Deployment, Part 2: Oh, the Humanity

[note: I’m back in the US now, but in keeping with the need to respect radio silence until The Carter Center STO mission is over, I’m putting these posts up in sequence, with a one week delay from realtime.]

Trying to write, but my brain is too fuzzy from trying to coordinate the incompatible planning and communication styles of five different nationalities. There were nine of us, including drivers, with the simple task of getting in cars in one place (the Hillpark Hotel) and getting out of them, at approximately the same time, at our cozy new base (the Daisy Guest Home) about a 30 minute drive away. We almost passed that test, but the added complication of feeding ourselves once we’d arrived was more than we could handle.

It’s hard to say whether it was language or culture, but – for example – I interpreted our driver David’s increasingly insistent question “Where should I eat?” as “Can you direct me to a nearby restaurant?” I was apparently not being clear that I had no idea – hey, you’re the local, I’m from the other side of the planet. Ten minutes later, David would ask again, and we’d both crank up our frustration a notch.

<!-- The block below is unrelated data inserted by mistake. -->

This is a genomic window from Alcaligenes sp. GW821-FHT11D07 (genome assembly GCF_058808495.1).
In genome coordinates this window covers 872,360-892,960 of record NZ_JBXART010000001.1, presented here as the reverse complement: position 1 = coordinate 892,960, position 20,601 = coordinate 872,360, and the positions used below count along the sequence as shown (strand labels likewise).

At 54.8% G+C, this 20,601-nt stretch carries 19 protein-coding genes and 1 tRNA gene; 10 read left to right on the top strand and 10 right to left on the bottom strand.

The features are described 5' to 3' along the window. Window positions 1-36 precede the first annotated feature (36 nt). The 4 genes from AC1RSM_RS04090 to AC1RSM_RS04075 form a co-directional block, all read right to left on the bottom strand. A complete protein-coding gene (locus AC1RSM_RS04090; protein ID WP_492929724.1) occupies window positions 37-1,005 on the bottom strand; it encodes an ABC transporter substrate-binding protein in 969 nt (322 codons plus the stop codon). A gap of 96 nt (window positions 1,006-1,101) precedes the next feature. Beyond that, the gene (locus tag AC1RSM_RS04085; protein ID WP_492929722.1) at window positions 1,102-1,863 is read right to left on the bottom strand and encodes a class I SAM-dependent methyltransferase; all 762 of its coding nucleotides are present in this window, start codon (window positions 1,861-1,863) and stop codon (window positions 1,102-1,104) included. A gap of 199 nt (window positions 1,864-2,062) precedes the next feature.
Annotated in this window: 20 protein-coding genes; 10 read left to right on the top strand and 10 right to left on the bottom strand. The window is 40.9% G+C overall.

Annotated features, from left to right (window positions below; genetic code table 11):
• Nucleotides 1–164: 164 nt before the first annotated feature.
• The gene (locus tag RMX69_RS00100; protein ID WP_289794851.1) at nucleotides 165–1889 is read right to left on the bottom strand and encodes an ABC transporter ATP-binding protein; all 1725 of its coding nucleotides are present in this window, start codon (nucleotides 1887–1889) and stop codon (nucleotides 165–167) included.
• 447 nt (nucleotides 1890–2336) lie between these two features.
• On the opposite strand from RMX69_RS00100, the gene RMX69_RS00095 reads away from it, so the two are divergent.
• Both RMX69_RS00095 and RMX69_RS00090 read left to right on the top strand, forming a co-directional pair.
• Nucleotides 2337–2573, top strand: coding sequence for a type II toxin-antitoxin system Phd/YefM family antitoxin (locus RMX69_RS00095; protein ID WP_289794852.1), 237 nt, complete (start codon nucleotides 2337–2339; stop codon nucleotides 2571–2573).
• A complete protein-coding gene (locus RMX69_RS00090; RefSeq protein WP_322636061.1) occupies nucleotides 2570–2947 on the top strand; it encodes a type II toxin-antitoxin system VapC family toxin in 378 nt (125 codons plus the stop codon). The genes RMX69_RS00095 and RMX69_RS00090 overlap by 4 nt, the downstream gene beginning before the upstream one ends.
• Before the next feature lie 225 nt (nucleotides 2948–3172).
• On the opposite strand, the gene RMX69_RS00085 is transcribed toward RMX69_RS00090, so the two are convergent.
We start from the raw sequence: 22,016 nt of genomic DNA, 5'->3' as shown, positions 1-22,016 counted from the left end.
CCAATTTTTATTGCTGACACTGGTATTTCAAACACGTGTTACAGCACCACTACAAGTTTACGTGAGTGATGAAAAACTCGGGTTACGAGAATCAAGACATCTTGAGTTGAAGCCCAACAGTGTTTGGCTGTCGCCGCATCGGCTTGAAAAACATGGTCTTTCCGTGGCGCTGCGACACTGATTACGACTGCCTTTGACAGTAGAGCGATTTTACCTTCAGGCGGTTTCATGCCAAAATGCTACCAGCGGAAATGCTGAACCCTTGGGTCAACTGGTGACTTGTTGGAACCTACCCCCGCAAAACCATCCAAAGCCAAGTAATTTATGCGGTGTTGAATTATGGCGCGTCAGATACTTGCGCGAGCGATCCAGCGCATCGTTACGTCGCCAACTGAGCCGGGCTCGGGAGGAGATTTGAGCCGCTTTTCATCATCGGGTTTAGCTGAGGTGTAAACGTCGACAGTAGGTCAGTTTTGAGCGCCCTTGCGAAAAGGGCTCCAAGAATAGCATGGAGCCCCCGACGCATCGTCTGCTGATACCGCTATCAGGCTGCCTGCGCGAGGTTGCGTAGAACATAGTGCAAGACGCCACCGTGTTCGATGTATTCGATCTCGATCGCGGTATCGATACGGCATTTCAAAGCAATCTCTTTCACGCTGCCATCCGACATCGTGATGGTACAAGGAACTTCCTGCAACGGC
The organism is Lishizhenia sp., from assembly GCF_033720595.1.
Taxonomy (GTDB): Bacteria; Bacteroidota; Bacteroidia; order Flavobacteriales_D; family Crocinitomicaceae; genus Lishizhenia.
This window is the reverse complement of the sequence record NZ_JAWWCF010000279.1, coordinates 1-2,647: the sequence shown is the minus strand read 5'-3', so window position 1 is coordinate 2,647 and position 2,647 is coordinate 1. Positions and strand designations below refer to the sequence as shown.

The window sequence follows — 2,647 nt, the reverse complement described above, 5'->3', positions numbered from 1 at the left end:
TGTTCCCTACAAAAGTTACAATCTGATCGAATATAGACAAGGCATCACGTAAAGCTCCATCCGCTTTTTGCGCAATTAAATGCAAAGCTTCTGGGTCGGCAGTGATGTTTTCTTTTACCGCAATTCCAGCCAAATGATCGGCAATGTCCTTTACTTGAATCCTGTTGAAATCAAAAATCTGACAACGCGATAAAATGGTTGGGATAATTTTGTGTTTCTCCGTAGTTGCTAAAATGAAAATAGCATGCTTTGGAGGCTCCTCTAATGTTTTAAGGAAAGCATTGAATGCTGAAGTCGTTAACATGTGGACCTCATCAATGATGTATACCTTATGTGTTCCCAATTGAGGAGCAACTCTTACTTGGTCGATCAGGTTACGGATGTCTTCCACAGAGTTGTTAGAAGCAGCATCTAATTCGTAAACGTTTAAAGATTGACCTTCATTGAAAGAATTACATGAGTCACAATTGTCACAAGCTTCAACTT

It took three times around this particular merry-go-round before I realized that what he was really asking was “I hate to be pushy, but will you please give me that per diem payment I’m owed so I can go buy myself some food?” There were smiles and apologies on both sides once we figured that out, but in the meantime, we’d started two more that’s-not-what-I-mean snowballs.

Fortunately, I think we’ve now managed to establish an atmosphere of presumed mutual goodwill. But I’m sure we’re each going to keep feeling like we’ve stumbled into a Kenyan version of the Swamp Castle skit.

And that was just the American-Kenyan connection. In our little convoy, there were also Gambian, Portuguese, French and Ivorian cultures to reconcile, making the question “How ‘bout if we stop and eat here?” an almost comically unresolvable question. We almost starved in the time it took to settle on an answer. As Carol Burnett observed, comedy is tragedy plus time. It’s funny now, but trust me – we weren’t laughing then.

Once fed and situated, we spent the rest of the afternoon at our new Westland digs. We sat out back, at a table on the lawn sheltered by yellow-flowering trees and a tattered cloth umbrella. We pored over maps, tied to get in touch with local officials and planned our routes for the next two days. We watched the sun go down and listened to the rising tide of bird calls bringing the night on.

Finally, we’d run out of things to say, and Tiago broached the question we’d all been dreading: “So – where should we all go for dinner tonight?” Me? I’m sitting this one out.

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